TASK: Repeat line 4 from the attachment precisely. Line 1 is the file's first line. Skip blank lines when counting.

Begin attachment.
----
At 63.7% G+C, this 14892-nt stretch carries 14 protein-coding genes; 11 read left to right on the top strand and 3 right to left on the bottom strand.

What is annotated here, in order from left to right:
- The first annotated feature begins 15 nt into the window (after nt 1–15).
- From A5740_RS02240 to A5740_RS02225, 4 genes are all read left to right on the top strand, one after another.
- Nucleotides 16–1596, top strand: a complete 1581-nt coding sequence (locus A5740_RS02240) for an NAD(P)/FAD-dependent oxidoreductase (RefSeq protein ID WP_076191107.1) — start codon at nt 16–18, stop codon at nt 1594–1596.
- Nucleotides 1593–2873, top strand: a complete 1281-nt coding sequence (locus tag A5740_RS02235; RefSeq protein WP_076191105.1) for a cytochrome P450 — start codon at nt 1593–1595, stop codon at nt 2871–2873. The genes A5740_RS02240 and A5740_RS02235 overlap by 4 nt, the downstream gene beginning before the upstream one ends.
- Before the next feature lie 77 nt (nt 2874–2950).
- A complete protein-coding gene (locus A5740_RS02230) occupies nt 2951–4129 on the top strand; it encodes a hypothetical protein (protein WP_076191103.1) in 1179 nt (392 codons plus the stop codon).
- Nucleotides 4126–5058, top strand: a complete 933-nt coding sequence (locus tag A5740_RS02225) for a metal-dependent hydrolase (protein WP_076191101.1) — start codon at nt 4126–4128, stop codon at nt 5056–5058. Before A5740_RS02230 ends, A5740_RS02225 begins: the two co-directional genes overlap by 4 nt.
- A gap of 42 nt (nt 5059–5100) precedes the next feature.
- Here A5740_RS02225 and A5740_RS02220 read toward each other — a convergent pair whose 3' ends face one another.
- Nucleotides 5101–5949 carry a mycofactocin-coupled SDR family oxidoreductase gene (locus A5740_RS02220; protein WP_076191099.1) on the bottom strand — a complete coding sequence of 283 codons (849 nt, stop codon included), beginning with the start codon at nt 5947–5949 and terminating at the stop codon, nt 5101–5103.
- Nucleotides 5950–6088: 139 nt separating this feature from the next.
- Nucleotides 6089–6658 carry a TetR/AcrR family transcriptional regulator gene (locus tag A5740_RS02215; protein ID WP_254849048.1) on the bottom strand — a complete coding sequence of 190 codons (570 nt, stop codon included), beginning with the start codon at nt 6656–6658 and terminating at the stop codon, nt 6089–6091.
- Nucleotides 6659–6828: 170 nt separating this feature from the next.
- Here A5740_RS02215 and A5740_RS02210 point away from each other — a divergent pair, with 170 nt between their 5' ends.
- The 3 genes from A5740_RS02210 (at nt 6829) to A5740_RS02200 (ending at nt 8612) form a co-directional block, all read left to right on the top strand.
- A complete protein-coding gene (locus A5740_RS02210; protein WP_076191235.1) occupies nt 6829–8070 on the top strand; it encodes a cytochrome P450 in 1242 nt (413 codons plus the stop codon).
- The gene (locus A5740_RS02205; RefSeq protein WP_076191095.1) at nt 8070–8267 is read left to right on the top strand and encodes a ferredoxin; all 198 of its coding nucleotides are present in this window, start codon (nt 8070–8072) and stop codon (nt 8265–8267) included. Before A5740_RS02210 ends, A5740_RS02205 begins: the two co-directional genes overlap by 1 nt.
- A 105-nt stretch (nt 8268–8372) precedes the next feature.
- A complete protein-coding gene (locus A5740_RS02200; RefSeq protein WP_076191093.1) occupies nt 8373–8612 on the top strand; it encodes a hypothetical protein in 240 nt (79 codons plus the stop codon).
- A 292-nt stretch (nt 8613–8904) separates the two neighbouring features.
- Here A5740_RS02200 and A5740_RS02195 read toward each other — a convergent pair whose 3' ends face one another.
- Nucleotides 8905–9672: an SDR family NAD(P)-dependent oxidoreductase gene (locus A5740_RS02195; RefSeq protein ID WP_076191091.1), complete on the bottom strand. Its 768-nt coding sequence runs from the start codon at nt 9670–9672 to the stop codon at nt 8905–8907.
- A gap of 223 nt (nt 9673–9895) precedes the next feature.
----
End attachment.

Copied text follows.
- From A5740_RS02240 to A5740_RS02225, 4 genes are all read left to right on the top strand, one after another.